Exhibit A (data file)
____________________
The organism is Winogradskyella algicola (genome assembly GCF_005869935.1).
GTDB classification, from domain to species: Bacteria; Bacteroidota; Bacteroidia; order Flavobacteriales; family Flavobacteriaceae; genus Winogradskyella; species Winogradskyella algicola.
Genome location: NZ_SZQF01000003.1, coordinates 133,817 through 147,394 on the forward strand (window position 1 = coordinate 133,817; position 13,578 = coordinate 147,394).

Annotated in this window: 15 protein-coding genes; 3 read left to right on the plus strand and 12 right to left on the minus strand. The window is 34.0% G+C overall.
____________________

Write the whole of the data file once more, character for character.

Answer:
The organism is Winogradskyella algicola (genome assembly GCF_005869935.1).
GTDB classification, from domain to species: Bacteria; Bacteroidota; Bacteroidia; order Flavobacteriales; family Flavobacteriaceae; genus Winogradskyella; species Winogradskyella algicola.
Genome location: NZ_SZQF01000003.1, coordinates 133,817 through 147,394 on the forward strand (window position 1 = coordinate 133,817; position 13,578 = coordinate 147,394).

Annotated in this window: 15 protein-coding genes; 3 read left to right on the plus strand and 12 right to left on the minus strand. The window is 34.0% G+C overall.